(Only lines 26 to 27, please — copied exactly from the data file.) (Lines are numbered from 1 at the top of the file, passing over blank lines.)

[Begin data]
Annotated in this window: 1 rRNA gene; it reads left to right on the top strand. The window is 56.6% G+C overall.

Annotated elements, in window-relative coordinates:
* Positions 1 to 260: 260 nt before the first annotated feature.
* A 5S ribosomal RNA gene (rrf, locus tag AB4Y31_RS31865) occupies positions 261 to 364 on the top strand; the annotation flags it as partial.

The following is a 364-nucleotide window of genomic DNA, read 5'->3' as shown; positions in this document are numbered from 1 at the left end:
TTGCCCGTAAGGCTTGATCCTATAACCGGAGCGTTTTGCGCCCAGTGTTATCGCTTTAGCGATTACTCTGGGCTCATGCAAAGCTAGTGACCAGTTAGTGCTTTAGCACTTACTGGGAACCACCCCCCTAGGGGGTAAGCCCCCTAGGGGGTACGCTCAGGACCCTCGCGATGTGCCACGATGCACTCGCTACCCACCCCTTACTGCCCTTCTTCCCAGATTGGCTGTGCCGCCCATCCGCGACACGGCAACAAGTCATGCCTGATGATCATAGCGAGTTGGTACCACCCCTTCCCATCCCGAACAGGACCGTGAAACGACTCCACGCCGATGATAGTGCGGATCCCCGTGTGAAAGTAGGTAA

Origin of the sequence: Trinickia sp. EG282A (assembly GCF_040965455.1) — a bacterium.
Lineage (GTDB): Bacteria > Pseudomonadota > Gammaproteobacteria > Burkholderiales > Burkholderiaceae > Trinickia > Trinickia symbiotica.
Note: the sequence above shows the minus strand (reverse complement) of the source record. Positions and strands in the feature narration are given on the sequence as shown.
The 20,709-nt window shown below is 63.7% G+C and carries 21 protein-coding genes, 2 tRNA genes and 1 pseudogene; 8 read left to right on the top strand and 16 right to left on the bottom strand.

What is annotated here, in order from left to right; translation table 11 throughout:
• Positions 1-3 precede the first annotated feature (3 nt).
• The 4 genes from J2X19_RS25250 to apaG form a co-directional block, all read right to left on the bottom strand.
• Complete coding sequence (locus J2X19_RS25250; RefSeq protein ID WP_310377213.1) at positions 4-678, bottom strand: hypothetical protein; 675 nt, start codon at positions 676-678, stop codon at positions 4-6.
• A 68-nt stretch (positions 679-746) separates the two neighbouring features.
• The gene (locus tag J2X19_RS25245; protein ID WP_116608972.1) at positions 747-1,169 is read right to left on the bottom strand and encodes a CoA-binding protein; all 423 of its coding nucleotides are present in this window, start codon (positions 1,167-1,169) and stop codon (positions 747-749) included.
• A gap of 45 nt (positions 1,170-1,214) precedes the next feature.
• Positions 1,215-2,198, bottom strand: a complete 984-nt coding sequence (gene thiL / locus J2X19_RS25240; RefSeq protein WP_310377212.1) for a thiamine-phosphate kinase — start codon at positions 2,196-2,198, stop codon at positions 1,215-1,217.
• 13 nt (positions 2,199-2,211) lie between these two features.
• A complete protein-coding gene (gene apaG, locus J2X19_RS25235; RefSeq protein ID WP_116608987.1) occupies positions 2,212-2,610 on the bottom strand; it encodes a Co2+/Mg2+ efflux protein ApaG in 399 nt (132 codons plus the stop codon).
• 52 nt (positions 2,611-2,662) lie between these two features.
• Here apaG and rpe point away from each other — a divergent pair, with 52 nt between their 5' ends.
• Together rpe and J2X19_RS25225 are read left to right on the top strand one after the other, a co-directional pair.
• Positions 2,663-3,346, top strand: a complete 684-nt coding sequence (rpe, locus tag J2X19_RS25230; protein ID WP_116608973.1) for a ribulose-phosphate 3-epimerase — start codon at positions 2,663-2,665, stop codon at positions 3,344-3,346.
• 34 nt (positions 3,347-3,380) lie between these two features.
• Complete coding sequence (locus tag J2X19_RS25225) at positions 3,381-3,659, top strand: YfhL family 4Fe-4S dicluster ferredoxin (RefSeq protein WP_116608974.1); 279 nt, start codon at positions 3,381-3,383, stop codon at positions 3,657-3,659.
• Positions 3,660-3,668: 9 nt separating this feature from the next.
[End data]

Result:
• Complete coding sequence (locus tag J2X19_RS25225) at positions 3,381-3,659, top strand: YfhL family 4Fe-4S dicluster ferredoxin (RefSeq protein WP_116608974.1); 279 nt, start codon at positions 3,381-3,383, stop codon at positions 3,657-3,659.
• Positions 3,660-3,668: 9 nt separating this feature from the next.